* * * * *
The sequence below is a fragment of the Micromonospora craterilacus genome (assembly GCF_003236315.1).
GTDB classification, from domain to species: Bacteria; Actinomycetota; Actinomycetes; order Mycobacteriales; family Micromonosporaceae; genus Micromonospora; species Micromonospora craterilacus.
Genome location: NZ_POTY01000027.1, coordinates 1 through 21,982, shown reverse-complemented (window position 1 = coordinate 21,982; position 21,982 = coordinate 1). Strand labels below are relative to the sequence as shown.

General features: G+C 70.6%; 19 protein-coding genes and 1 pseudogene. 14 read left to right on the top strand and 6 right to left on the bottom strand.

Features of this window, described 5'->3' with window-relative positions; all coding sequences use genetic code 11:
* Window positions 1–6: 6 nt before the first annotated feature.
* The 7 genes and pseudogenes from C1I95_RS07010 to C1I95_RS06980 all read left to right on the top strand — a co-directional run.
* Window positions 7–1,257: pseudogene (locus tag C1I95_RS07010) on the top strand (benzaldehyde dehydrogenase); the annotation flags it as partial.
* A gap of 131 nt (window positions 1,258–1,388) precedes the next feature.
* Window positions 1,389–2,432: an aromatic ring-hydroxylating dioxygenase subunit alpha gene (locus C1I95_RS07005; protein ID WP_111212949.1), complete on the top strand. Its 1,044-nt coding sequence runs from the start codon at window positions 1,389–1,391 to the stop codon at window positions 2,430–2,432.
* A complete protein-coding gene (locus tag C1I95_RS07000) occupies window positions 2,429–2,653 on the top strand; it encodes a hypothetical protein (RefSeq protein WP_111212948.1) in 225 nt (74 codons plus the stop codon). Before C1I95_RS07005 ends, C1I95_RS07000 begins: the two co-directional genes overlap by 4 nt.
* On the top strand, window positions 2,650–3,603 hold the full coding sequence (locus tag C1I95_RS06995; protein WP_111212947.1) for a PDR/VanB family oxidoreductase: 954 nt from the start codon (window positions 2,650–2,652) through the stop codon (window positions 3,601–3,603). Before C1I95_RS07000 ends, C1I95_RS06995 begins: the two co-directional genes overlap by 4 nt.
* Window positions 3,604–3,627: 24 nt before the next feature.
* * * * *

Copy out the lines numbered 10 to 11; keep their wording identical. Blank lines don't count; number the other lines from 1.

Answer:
* Window positions 1,389–2,432: an aromatic ring-hydroxylating dioxygenase subunit alpha gene (locus C1I95_RS07005; protein ID WP_111212949.1), complete on the top strand. Its 1,044-nt coding sequence runs from the start codon at window positions 1,389–1,391 to the stop codon at window positions 2,430–2,432.
* A complete protein-coding gene (locus tag C1I95_RS07000) occupies window positions 2,429–2,653 on the top strand; it encodes a hypothetical protein (RefSeq protein WP_111212948.1) in 225 nt (74 codons plus the stop codon). Before C1I95_RS07005 ends, C1I95_RS07000 begins: the two co-directional genes overlap by 4 nt.